Brainwavz hasn’t been around for a long time, but it has caught quite well with its more experienced counterparts like Sennheiser. I’m still swooning over the BLU-200, and now I’ve got my hands on the S1.
The thing with technology is that the moment you think you’ve got your hands on something amazing, you find something even better. It has been a month since I last used the BLU-200, and never before has it been that I haven’t come across a better device in such a long time period (in a particular price range). The Brainwavz S1 with a 10mm driver sounds promising enough to get me over it. Let’s see if it does.
Inside the box:
- Hard carrying case
- S1 earphones
- Shirt clip
- Vectro cable tie
- Small, medium and large tips
- Bi-flange and tri-flange tips
- Manual and warranty card
The signature classy black case with a red zip and a metallic Brainwavz logo never fails to tip you off about a great product in your hands. Moving in, you find the posh looking module with the control center (consisting of three buttons and a mic), and an all metal casing. Just like the BLU-200 the cable quality is supreme and not once did I face an entangling issue. Overall the earphones are extremely lightweight and easy to wrap up in a jiffy.
The wide range of tips allows you to pick the right fit. I used the bi-flange ones and not once did it feel uncomfortable or fall off (even with jaws wide open).
The buttons on the control panel are semi-functional as the volume buttons do not work with Android phones. The center button, however, functions as a call connect and disconnect controller.
With a 10mm dynamic driver, the in-ear module has better than the average reach of sound as compared to its counterparts.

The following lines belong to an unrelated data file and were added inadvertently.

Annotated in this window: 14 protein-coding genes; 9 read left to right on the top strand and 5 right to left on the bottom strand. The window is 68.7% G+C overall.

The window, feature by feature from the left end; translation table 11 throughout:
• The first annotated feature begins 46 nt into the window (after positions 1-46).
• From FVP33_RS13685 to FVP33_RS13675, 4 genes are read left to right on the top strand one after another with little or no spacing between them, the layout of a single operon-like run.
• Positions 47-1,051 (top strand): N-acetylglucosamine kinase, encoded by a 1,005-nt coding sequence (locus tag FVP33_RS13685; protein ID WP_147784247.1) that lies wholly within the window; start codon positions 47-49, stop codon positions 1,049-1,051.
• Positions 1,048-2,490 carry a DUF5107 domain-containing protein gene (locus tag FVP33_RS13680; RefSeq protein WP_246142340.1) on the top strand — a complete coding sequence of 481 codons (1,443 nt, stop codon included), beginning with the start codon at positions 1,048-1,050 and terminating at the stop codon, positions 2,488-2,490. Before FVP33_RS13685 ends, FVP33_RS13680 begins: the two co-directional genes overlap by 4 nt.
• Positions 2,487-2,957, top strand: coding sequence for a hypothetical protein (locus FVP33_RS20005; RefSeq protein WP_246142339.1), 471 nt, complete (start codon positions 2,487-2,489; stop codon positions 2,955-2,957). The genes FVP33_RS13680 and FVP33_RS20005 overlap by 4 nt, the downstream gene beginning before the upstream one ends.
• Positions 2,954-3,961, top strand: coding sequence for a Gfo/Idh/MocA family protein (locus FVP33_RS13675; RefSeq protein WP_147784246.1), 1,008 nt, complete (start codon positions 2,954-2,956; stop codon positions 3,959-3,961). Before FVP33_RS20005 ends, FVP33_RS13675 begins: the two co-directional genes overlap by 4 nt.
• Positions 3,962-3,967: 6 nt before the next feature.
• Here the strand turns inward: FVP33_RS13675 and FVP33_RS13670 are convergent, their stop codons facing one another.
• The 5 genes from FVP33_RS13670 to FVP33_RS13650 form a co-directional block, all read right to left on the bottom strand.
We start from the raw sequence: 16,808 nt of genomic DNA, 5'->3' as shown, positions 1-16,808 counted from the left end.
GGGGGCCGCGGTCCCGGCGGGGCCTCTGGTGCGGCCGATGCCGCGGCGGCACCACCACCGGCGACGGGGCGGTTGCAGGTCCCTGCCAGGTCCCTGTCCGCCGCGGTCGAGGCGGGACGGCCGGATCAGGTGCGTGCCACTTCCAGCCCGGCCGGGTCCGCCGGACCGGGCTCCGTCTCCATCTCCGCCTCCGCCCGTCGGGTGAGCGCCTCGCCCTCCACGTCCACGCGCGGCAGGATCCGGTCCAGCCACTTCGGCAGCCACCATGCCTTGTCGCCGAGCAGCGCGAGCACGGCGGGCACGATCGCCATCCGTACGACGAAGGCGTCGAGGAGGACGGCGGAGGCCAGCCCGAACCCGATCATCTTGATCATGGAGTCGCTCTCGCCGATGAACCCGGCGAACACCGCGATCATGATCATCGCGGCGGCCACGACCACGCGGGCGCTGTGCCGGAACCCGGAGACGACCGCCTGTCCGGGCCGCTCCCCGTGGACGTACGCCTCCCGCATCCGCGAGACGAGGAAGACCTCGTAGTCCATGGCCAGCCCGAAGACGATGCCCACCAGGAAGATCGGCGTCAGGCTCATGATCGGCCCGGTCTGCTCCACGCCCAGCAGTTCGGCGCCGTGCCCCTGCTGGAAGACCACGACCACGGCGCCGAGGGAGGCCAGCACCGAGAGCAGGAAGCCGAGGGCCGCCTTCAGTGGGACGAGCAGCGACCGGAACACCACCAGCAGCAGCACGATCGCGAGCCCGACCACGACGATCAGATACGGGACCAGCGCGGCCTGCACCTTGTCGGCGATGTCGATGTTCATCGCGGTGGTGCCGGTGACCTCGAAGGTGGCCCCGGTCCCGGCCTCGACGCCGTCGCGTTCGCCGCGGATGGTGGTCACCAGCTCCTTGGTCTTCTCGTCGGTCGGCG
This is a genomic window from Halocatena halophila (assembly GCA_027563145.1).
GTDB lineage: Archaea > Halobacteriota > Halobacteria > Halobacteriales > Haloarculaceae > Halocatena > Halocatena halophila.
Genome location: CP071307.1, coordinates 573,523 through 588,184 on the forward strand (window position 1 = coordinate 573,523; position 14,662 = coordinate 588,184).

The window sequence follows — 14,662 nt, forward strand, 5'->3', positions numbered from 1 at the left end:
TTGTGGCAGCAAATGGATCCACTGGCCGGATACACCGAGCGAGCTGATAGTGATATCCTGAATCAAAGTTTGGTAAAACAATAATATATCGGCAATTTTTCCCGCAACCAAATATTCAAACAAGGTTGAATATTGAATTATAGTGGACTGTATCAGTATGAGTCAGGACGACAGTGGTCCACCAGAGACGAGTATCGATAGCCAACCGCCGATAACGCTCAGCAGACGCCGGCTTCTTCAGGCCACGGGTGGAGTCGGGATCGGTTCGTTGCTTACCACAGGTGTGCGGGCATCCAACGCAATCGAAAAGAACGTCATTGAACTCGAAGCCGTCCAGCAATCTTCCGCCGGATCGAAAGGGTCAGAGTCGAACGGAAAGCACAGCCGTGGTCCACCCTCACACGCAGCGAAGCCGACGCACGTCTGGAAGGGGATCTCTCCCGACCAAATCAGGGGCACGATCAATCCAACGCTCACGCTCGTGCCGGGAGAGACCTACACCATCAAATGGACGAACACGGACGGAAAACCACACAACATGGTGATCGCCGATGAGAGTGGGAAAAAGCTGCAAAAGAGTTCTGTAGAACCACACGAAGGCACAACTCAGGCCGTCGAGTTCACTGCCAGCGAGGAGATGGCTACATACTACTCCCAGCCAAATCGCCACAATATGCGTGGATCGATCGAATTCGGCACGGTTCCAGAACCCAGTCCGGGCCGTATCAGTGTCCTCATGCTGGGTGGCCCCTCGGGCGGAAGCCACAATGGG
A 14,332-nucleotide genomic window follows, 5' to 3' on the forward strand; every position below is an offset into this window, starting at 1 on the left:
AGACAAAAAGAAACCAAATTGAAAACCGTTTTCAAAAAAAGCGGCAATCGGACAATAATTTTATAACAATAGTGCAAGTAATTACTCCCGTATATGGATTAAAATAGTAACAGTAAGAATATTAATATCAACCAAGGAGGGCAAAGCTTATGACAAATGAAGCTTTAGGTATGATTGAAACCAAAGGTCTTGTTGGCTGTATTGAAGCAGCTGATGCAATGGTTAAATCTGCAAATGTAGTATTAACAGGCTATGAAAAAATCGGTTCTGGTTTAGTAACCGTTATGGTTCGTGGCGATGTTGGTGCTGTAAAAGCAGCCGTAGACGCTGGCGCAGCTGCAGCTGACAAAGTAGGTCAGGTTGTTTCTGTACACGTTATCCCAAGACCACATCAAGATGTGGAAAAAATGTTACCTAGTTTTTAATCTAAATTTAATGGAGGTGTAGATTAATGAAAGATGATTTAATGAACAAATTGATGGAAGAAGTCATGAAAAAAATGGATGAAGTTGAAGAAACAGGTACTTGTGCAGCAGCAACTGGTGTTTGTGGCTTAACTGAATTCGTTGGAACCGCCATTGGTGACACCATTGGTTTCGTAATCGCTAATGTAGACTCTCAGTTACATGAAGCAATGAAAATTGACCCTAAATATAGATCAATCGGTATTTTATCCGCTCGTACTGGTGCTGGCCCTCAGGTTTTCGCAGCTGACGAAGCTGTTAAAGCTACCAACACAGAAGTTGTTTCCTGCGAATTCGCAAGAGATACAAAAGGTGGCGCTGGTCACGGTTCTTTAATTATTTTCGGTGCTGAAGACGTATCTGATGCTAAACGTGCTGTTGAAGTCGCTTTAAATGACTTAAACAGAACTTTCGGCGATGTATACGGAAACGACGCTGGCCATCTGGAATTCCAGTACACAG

This one is a bass-heavy earphone, and despite its V-shaped sound, the result is well balanced. There is no saying as to how long it will keep you engaged before your ears feel fatigued (I’ve had mixed results).
The high frequency seems a bit unstable, however, the clarity is the least bit affected. It might not be “the one” for radio but does the job.
The lower frequency splits are fairly stable. The abundance of beats in this range will catch the ear of a music lover. The bass does get a little sharp and annoying with high volumes.
The treble resistance at the time of change of notes is about average, and may cause trouble for the ones who like to listen to the likes of Rahat Fateh Ali Khan at low volume. However, the experienced with Jagjit songs. Isn’t that something!
|Drivers:||Dynamic, 10 mm|
|Rated Impedance:||16 Ω|
|Frequency Range:||20 Hz ~ 20 kHz|
|Sensitivity:||93 dB at 1 mW|
|Rated Input Power:||2 mW|
|Cable:||1.3 m Y-Cord, Copper|
|Plug:||3.5 mm, Gold Plated|
- Extremely lightweight and great quality build
- Great with slow and mellow songs
- Comes with a very cool case
- Priced too high
- Average bass
- Not quite the one for bass or Metallica lovers
- People will want to borrow it from you
[ps_prices] Being just a teensy bit less expensive than the BLU-200, it is just a little away from the standards set by Brainwavz. However, the overall experience is ‘not so dissatisfactory’, but it would be among my first choices if I were out shopping for a “study time” IEM. Seems doubtful.
As far as the question of me moving on from the BLU-200 is concerned, the answer is no. The earphones are nice but lacks at many places.